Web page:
The point I was trying to express is that these have the potential for either improvements on the long term (because lets be honest, the working class are not going to see the benefits on the short term even if promises are kept) or make things even worse rather quickly. The result depends entirely on how things are negotiated and how rigorously standards are enforced.

And right now, trust in our governments to do that correctly is at an all time low this side of 1968. This is why Trump is pushing our your side of the pond, why Le Pen is gaining in France and why my utter failure of a prime minister blundered our way out of the EU. Regardless of what one feels for these trade agreements, the first step has to be to earn the trust necessary for people to be willing to go with on that leap of faith. Or to put it in a metaphor: Daddy isn't letting drive the Ferrari after those car crashes you were in until you've proven you can drive properly.

LarryHart said...

Alfred Differ:

For example, Ptolemaic astronomy can’t really be falsified. Kepler’s version could. Keynesian economics cannot. No version of economics can.

You don't think Supply Side economics has been thoroughly falsified?

I think I understand you saying that no economic theory can be proven 100% correct, but isn't it pretty easy to demonstrate when one doesn't work?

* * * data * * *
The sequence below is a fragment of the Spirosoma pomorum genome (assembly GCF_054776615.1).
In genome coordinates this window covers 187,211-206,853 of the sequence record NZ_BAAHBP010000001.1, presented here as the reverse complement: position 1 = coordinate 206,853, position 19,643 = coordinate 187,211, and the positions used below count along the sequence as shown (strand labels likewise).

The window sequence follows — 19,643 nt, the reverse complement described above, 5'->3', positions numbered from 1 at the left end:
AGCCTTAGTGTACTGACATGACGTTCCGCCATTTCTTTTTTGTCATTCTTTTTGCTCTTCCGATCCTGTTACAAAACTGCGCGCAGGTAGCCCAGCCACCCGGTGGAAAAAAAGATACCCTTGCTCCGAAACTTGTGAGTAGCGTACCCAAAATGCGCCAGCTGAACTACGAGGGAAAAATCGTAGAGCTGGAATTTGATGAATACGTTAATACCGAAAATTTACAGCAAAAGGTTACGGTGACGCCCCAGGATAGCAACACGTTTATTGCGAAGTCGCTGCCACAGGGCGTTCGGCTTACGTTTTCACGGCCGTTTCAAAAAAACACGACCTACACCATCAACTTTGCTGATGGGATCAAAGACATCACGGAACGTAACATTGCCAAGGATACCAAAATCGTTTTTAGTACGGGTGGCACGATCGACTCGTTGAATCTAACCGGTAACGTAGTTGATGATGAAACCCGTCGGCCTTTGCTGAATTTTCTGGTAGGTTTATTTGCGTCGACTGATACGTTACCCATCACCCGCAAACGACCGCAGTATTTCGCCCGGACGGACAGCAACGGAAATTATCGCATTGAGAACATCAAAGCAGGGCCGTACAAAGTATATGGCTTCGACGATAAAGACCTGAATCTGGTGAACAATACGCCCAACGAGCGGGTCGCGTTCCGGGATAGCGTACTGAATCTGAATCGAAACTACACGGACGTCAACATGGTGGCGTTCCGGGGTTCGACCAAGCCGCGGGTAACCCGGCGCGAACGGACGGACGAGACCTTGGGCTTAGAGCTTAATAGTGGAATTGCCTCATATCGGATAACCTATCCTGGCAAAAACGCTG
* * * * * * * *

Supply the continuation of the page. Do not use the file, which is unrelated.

raito said...

"The fact that you know nothing at all about the brief, democratic congress of 2009 is kinda sad."

Well, there's one guy who remembers it. Paul Ryan. Whose platform is at least partially built on how 'awful' that was. and that if Clinton wins and the congress turns, it would be 'carte blanche' (a direct quote). At least he recognizes that there's other races happening, though as he's in one of them I'm less surprised.

I don't suppose he'd turn down carte blanche for his own party, though.

What I do find surprising is that I'm not used to either side trying to influence me by citing the opposition's actual record. It's usually more of a 'he eats babies!' sort of thing. It's even odder when the bullet points that are trotted out are the ones I approve of, rather than the ones I oppose. And it's happening on both sides.

Tim H. said...

LarryHart; The funny thing about supply side is the air of truthiness about it, at first glance, it looks like it might work, and on can entirely different planet, populated by a different species, it could work. Here's an idea I've no time for, a fantasy story where supply side actually works. If Niven & Pournelle live long enough to pen their take on Paradisio, we may see it.

LarryHart said...


Or to put it in a metaphor: Daddy isn't letting drive the Ferrari after those car crashes you were in until you've proven you can drive properly.

The problem here is that (I think) you mean that the voters are "Daddy" and the politicians are "you". Trump supporters seem to reverse the roles.

LarryHart said...

Tim H:

The funny thing about supply side is the air of truthiness about it, at first glance, it looks like it might work,